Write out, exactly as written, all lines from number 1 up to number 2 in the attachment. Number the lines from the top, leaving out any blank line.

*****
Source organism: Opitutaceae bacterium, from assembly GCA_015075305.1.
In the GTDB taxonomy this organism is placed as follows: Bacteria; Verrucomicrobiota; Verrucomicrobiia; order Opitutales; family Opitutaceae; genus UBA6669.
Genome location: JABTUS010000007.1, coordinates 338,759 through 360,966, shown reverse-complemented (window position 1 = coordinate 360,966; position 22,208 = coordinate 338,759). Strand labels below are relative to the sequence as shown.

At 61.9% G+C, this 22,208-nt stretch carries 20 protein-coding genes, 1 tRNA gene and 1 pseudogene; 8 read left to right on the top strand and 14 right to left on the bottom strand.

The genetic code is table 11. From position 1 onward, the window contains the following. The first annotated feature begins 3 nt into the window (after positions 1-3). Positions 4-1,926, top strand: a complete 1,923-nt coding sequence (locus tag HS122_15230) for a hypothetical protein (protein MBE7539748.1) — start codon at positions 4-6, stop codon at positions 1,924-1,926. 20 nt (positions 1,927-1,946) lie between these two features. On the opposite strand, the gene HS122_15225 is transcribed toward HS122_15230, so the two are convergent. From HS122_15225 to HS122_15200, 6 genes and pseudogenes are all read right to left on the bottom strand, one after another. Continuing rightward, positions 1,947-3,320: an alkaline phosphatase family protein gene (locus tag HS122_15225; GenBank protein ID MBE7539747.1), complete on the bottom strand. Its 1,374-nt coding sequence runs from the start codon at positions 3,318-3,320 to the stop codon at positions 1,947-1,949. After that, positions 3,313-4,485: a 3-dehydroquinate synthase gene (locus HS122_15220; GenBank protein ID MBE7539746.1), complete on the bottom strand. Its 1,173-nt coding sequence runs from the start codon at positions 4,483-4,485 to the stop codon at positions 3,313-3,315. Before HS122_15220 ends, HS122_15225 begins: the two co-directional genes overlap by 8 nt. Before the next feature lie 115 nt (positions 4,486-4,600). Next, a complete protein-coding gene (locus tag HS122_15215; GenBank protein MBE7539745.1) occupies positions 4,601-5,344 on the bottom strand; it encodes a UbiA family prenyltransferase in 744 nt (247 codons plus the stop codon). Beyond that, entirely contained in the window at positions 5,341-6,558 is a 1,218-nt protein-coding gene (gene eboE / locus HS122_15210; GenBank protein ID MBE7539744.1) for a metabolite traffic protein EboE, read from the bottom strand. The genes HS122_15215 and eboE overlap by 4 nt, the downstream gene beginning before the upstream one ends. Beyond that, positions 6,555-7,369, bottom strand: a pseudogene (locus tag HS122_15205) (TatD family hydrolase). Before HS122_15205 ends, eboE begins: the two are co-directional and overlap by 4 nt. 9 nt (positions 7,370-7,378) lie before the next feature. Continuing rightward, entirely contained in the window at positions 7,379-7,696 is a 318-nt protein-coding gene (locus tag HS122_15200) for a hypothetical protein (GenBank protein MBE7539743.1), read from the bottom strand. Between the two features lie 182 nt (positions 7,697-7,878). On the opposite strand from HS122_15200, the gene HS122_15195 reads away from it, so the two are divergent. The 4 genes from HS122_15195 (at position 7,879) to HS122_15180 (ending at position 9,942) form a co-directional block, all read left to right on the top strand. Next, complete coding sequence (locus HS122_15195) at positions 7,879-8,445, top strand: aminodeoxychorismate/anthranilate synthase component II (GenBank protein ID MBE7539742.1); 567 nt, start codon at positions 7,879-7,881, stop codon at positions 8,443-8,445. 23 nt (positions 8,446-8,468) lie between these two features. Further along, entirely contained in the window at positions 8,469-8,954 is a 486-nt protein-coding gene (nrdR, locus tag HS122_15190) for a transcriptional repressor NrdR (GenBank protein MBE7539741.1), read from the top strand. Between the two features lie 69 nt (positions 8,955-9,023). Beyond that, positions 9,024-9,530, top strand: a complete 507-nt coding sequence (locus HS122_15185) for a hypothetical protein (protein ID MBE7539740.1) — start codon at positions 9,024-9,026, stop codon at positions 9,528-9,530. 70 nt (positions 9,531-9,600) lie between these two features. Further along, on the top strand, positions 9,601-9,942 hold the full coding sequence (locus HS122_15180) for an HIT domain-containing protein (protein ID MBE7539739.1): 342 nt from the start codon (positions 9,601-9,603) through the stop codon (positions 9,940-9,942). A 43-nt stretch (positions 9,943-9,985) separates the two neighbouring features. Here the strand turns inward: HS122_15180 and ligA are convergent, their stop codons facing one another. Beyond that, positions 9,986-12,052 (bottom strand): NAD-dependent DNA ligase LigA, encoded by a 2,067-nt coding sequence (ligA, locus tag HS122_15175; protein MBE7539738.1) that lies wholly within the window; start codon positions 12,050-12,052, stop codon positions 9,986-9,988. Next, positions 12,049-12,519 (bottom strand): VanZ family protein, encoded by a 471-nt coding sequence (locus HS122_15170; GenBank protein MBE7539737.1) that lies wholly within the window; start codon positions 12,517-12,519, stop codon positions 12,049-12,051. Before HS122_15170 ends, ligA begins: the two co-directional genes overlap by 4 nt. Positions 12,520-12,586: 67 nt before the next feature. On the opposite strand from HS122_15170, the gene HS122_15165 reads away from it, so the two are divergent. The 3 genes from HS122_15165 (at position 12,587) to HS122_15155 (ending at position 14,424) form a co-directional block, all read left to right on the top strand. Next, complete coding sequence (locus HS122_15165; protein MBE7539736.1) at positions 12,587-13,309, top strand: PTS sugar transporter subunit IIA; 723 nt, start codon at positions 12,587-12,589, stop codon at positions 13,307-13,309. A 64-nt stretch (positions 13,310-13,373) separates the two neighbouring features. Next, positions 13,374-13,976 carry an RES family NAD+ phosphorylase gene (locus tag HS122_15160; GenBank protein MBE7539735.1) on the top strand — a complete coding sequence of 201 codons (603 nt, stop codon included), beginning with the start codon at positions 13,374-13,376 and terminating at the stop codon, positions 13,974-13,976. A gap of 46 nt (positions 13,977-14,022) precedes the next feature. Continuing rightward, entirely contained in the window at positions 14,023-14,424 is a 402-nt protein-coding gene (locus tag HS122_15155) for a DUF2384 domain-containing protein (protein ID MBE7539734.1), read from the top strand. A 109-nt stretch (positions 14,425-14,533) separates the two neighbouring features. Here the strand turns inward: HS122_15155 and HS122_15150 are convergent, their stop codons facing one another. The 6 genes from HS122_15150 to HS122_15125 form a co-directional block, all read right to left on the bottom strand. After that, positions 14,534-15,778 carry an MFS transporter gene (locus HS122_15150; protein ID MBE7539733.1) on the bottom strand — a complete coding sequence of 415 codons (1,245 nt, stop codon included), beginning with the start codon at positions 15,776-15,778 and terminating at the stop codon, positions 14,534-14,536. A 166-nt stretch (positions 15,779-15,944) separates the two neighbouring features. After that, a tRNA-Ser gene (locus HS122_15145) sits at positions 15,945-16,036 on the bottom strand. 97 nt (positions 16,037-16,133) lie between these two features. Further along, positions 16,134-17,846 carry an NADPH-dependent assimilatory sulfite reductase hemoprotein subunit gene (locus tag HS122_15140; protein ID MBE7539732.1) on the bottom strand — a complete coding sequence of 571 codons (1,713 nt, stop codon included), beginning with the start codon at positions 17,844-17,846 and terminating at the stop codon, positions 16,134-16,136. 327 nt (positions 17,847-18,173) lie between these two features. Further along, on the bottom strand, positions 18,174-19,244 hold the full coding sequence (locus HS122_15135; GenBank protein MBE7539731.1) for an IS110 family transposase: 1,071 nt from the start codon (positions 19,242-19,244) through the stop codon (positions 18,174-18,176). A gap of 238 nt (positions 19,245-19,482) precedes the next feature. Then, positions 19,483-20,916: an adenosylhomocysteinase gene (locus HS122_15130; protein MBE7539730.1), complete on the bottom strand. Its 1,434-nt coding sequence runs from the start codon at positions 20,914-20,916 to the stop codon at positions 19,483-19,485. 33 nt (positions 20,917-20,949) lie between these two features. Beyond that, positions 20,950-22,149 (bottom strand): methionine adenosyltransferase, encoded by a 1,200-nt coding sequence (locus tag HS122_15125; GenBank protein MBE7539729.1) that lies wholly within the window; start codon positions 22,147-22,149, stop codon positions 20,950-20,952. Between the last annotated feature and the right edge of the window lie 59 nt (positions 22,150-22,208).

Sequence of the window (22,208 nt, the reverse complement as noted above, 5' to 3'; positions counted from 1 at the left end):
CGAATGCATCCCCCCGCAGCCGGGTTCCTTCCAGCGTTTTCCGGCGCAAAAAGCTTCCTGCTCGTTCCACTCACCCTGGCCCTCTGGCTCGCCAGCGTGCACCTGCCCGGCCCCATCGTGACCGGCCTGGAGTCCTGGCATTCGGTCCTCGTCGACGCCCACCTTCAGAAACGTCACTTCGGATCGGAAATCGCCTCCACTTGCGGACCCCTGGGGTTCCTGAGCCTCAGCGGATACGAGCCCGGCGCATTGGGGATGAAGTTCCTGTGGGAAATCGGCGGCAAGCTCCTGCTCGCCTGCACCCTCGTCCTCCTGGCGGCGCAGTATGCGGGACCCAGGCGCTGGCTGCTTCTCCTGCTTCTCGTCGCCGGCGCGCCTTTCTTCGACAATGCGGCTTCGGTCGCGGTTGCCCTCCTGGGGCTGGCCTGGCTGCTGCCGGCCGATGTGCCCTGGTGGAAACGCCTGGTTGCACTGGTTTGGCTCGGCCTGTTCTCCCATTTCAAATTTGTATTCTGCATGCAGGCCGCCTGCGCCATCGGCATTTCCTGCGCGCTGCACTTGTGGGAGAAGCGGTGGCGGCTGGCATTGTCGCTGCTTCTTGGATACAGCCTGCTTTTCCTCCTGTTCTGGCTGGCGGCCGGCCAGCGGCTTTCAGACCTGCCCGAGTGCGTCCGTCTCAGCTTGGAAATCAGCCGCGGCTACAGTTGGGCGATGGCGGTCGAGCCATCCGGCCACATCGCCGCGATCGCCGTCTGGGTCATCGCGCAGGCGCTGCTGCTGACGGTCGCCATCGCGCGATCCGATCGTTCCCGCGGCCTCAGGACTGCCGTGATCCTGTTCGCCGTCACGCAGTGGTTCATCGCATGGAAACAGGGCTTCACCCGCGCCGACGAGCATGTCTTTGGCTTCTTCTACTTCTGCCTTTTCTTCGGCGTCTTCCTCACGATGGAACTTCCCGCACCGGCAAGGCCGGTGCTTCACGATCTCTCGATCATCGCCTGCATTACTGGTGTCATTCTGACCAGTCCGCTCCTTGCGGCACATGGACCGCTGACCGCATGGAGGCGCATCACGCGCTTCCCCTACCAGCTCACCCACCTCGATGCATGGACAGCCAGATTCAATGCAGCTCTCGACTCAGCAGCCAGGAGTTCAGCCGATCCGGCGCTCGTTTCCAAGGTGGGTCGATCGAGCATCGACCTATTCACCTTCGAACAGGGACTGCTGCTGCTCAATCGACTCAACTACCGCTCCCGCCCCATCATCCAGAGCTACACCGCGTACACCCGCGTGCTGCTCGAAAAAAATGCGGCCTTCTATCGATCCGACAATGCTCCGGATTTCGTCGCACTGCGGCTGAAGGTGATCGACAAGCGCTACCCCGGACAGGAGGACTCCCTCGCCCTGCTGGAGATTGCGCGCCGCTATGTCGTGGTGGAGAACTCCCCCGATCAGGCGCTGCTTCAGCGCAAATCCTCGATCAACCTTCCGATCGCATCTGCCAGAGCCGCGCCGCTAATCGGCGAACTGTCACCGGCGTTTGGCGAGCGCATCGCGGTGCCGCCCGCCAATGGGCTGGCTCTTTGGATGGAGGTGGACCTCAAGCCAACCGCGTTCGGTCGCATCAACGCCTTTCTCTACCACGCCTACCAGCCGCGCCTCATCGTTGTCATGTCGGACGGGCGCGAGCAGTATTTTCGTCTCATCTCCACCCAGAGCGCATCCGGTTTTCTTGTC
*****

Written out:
Source organism: Opitutaceae bacterium, from assembly GCA_015075305.1.
In the GTDB taxonomy this organism is placed as follows: Bacteria; Verrucomicrobiota; Verrucomicrobiia; order Opitutales; family Opitutaceae; genus UBA6669.